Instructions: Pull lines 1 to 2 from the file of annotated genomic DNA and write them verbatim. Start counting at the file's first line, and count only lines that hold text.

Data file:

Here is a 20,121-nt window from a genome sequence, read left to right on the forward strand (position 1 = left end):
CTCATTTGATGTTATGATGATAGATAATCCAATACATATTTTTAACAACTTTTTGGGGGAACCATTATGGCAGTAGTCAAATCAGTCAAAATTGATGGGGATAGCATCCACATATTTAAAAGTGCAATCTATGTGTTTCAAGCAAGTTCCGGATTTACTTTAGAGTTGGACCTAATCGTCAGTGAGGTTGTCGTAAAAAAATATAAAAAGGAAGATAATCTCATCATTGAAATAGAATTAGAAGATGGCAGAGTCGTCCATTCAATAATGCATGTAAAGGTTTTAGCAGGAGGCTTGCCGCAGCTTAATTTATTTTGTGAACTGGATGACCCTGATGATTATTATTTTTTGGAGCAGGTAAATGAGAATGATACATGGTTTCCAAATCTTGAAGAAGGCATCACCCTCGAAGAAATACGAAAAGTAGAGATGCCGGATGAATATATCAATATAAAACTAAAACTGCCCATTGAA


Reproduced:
Here is a 20,121-nt window from a genome sequence, read left to right on the forward strand (position 1 = left end):
CTCATTTGATGTTATGATGATAGATAATCCAATACATATTTTTAACAACTTTTTGGGGGAACCATTATGGCAGTAGTCAAATCAGTCAAAATTGATGGGGATAGCATCCACATATTTAAAAGTGCAATCTATGTGTTTCAAGCAAGTTCCGGATTTACTTTAGAGTTGGACCTAATCGTCAGTGAGGTTGTCGTAAAAAAATATAAAAAGGAAGATAATCTCATCATTGAAATAGAATTAGAAGATGGCAGAGTCGTCCATTCAATAATGCATGTAAAGGTTTTAGCAGGAGGCTTGCCGCAGCTTAATTTATTTTGTGAACTGGATGACCCTGATGATTATTATTTTTTGGAGCAGGTAAATGAGAATGATACATGGTTTCCAAATCTTGAAGAAGGCATCACCCTCGAAGAAATACGAAAAGTAGAGATGCCGGATGAATATATCAATATAAAACTAAAACTGCCCATTGAA